Ralph Ellison was born in 1913 in Oklahoma City. He grew up in the Deep Deuce District, attended Douglass High School, and enjoyed the area’s thriving jazz scene of the 1920s and early 1930s as a trumpet player. In 1933, he hopped a freight train and made his way to the Tuskegee Institute in Alabama to study music. A few years later, while working for a summer in New York City, he fell in with Harlem literary luminaries such as Langston Hughes and Richard Wright, abandoned his college degree, and began to pursue his calling as a writer.
After years of struggle, his 1952 novel Invisible Man won the National Book Award and launched the writer upon a career of literary laurels that would eventually include his election to The American Academy of Arts and Letters and the French Ordre des Arts et des Lettres as well his receipt of the Presidential Medal of Freedom and the National Medal of the Arts.
Through his fiction—in Invisible Man and beyond—Ellison interrogated the experience of alienation based on racial prejudice as well as the nature and causes of American racism. His essays (collected in his lifetime under the titles Shadow and Act and Going to the Territory) deal with a range of subjects including American literature, jazz music, painting and sculpture, and the contribution of African-Americans to American culture.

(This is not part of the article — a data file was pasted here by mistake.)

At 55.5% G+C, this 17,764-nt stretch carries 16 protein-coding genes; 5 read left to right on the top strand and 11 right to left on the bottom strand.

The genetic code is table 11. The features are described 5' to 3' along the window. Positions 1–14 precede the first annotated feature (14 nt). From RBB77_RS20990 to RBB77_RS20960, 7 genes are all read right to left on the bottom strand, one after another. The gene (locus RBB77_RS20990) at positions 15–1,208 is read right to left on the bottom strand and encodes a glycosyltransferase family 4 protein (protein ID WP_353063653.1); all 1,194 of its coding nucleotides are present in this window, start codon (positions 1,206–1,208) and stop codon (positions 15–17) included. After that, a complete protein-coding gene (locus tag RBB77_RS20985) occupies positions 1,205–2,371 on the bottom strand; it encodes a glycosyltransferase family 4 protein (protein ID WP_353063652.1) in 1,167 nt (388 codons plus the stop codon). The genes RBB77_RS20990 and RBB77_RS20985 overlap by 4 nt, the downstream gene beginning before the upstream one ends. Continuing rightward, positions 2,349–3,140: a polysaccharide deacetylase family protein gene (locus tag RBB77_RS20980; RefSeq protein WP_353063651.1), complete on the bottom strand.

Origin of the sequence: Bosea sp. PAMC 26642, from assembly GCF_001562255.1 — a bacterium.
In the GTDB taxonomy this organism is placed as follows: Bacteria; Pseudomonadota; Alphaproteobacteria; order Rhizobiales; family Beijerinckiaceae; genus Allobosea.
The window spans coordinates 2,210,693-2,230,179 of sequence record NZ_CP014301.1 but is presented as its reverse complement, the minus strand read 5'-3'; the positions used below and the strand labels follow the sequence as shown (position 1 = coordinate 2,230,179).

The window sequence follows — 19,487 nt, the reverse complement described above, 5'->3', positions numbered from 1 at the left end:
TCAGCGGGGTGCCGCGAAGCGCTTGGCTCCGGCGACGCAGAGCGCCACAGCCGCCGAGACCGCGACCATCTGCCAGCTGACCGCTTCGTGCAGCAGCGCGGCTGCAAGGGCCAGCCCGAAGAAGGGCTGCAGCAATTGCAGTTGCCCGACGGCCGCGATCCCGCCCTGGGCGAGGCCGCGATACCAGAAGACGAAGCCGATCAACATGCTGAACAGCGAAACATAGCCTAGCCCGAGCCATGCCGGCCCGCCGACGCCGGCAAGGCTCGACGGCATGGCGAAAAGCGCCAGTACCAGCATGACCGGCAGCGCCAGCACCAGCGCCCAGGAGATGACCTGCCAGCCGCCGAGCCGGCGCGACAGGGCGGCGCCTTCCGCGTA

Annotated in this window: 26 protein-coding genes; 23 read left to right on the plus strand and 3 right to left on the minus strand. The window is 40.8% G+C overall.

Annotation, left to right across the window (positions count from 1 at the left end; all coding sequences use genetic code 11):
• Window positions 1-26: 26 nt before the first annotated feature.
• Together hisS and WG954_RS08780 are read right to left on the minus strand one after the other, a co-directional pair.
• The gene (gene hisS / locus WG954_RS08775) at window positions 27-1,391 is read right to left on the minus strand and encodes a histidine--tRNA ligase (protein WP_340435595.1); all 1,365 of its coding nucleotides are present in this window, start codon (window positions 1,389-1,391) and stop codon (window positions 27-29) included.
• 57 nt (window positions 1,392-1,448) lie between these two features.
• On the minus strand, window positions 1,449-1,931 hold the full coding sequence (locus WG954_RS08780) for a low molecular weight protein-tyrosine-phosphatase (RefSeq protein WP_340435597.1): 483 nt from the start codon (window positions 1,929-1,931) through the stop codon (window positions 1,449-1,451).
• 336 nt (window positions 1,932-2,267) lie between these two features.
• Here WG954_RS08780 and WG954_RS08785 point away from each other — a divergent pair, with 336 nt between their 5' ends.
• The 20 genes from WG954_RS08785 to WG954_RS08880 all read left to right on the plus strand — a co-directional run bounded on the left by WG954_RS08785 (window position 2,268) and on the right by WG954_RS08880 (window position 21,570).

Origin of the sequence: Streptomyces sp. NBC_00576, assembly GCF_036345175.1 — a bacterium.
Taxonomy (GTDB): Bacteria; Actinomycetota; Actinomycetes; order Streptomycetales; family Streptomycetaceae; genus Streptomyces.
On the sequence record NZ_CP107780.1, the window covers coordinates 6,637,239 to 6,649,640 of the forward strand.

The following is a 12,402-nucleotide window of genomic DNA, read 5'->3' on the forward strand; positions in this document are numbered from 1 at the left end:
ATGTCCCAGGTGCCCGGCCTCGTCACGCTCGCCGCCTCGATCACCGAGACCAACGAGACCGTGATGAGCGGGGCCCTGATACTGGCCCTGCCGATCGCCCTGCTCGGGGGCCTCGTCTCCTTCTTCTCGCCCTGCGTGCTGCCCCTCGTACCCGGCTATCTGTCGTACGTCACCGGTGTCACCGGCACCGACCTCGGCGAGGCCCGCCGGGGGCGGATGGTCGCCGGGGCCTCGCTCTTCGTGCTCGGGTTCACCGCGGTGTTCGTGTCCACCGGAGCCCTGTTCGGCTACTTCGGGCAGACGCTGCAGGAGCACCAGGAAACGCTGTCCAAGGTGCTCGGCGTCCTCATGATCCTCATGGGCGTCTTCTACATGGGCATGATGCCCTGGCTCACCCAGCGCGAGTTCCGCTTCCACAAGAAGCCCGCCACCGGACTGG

Ellison died in 1994. Despite his fame and critical renown, the complex depths of his work remain mostly unsounded—especially the 1000-plus pages of his unfinished second novel that emerged posthumously in 2010 as Three Days Before the Shooting. His legacy remains challenging and complex as well. Refusing easy characterization, he was somewhat controversial in the 1960s, for instance, for rejecting much of “Black Power” but was later lauded by jazz great Wynton Marsalis as “the unacknowledged political theorist of the civil rights movement.”
His novel Invisible Man has been translated into over fifteen languages worldwide, was ranked nineteenth on the Modern Library’s 1998 list of the 100 best English-language novels of the twentieth century, and remains a staple of high school and college syllabi to this day.
For more on Ralph Ellison, please visit The Ralph Ellison Foundation.
One comment on “Ralph Ellison”
I had such a great time. I can’t wait til next year.